Join career expert and award-winning author Andrew LaCivita as he discusses walk me through your resume: best way to respond!
Download the Career Achievements Journal: 14 Points that Make You Marketable, Get You Promoted, and Accelerate Your Career: http://bit.ly/careerachievementsjournal
Download Ace Your Job Interview: Master the Best Responses to the 14 Most Effective Job Interview Questions: http://bit.ly/aceyourjobinterviewebook
Sign up for my FREE job interview training called 3 Keys to Ace Any Job Interview where all attendees receive a great eBook called How to Interview the Employer: 75 Great Questions to Ask Before You Take Any Job: http://bit.ly/aceanyjobinterviewwebinar
SEE FULL WEBISODE
Check out Walk Me Through Your Resume: Best Way to Respond on my Tips for Work and Life Blog with the video, podcast, full transcript, and more!: http://milewalk.com/mwblog/walk-me-through-your-resume-best-way-to-respond
Join Andrew’s email list: http://milewalk.com/mwblog
Get Andrew’s books and training: https://www.milewalkacademy.com
iTunes free podcast: https://itunes.apple.com/us/podcast/tips-for-work-life-andrew/id1120387046
Sad for them, but you should be doing back flips!
It is probably one of the dumbest ways for a job interviewer to open up the interview, but it is one of the best things that could possibly happen to you.
Do’s, Don’ts, Always, and Never-Evers…
Before we get into the “here’s how,” some do’s and don’ts.
1] Look at the job description and determine what areas or activities or accomplishments in your resume most closely align and best suit you to do that role effectively.
2] The second “do” is make sure you bring a copy of your resume to the job interview.
3] You also want to make sure before you start you know what direction to go. Ask them.
4] Don’t read them what’s on the resume. Don’t look at your resume and start reading. You’ll be very dry.
5] Don’t [just] talk about the activities you have on the resume.
Here’s how to roll…
For less relevant areas, go quickly.
For home run areas, take your time, provide context, and so on. (Check the Career Achievements Journal for the exact content and info.)
I know what you’re thinking…
You might be thinking, “Andy, I could go on for an hour talking about myself, my resume.”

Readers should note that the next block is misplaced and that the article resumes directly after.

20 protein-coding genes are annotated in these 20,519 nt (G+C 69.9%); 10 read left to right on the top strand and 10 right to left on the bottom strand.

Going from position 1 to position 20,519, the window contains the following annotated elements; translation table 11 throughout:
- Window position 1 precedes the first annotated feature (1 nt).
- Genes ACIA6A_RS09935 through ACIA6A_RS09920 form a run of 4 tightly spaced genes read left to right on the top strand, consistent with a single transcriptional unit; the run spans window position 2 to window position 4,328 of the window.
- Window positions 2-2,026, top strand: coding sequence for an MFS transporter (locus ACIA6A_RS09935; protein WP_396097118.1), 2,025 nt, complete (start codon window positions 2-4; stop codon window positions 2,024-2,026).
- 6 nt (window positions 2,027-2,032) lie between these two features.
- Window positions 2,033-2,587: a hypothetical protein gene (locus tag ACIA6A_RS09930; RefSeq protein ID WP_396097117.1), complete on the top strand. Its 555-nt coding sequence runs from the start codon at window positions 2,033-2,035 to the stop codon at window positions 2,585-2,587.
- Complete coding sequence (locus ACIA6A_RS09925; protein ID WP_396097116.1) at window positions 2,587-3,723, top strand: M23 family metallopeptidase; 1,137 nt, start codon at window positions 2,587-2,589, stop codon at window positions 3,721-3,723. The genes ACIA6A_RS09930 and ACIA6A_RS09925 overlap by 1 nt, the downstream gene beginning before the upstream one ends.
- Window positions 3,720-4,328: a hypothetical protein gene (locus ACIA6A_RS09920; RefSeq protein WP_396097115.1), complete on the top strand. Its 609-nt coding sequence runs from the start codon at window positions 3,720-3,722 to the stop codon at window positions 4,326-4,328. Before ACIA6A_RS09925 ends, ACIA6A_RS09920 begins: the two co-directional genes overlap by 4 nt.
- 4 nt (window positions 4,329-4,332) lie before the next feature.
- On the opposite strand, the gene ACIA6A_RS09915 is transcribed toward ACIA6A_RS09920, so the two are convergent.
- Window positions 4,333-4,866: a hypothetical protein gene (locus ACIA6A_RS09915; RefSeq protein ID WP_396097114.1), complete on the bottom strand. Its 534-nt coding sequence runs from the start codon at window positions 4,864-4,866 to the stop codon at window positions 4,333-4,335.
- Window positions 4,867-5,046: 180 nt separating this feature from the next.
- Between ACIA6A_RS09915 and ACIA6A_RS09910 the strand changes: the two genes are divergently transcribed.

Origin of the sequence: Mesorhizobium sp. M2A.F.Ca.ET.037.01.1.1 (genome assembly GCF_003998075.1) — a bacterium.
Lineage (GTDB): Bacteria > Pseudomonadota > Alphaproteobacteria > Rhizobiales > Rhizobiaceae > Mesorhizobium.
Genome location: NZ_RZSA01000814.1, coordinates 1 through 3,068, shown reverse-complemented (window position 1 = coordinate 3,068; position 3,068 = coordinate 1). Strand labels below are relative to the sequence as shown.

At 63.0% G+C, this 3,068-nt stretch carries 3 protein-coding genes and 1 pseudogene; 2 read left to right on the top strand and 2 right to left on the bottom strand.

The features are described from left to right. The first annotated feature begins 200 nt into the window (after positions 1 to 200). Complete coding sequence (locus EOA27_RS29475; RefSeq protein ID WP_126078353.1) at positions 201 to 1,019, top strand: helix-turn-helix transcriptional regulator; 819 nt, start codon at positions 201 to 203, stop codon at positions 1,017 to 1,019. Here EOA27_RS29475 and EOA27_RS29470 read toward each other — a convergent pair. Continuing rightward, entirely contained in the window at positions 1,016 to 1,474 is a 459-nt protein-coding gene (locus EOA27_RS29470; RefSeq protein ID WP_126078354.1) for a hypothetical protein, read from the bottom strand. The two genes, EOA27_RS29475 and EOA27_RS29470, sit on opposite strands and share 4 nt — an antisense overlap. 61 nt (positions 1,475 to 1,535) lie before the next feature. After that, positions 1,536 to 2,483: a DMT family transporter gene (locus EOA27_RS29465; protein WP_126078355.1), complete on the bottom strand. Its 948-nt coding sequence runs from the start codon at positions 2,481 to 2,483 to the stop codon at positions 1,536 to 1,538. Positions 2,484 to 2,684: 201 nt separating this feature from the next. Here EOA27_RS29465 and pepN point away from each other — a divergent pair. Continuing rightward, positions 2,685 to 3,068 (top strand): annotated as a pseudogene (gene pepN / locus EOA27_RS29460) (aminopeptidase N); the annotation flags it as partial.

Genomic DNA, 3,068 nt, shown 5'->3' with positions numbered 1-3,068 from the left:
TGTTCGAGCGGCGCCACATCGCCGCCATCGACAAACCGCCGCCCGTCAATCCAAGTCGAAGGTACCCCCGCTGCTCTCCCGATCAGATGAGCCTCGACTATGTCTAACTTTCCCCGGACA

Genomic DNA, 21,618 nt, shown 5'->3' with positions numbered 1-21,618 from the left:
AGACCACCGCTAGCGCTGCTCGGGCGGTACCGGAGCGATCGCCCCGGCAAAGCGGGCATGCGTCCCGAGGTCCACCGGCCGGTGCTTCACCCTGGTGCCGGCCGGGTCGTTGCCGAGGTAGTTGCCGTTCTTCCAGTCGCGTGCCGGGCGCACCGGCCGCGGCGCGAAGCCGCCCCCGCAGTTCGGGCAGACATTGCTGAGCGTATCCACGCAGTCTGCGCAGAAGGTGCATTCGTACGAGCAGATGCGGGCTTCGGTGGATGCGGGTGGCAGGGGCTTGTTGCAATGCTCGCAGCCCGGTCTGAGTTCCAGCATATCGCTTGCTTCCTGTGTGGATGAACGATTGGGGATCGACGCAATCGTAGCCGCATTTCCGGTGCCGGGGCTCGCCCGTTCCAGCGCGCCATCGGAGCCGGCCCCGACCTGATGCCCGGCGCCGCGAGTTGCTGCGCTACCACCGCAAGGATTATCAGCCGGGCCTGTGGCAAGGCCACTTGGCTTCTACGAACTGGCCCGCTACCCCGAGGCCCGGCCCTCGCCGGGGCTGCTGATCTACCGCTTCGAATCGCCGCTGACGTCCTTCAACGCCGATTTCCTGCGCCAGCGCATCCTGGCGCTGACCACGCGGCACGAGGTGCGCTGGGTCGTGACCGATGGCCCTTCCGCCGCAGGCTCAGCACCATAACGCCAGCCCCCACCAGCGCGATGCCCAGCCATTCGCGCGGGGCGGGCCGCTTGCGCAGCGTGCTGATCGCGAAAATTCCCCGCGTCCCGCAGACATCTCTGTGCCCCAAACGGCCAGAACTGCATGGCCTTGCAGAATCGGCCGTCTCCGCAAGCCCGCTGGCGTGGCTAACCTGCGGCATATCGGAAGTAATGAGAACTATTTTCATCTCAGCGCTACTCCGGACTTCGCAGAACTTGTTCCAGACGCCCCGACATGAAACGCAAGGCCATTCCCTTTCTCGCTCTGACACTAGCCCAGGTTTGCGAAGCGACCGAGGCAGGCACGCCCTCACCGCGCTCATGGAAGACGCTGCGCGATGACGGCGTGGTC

There’s ways after you hit each major area in your resume, just take a pause, look over to the interviewer and just say, “Is that enough there? Did you have anymore questions about that? Did you want to discuss that any further? How am I doing? Should I go onto the next point?” Just do what you need to do to give yourself a quick break.
You get to tell them what you want to tell them, not what they want to ask you. That’s the wonderful thing about getting asked that question early in the interview.
Andrew LaCivita is an internationally recognized executive recruiter, award-winning author, trainer, and founder and chief executive officer of milewalk and the milewalk Academy. He’s dedicated his career to helping people and companies realize their potential, consulting to more than two hundred organizations and counseling more than eleven thousand individuals. He often serves as a trusted media resource and is the award-winning author of Interview Intervention, Out of Reach but in Sight, and The Hiring Prophecies.
ABOUT TIPS FOR WORK AND LIFE®
Tips for Work and Life® is a weekly careers, hiring, and motivational show full of helpful job search strategies, career management and acceleration tactics, recruitment techniques, and self-help aids with the award-winning author, career coach, and trainer Andrew LaCivita. Tips for Work and Life® has been cited by several sources as a Top 5 Careers and HR Blog. Andrew includes these 5-15 minute multicast shows as part of his blog and podcast.
OTHER SOURCES IN THE WORLD
I’m happy to share other people’s work on the tell me about yourself question. This is not an endorsement of their techniques, but simply alternate viewpoints.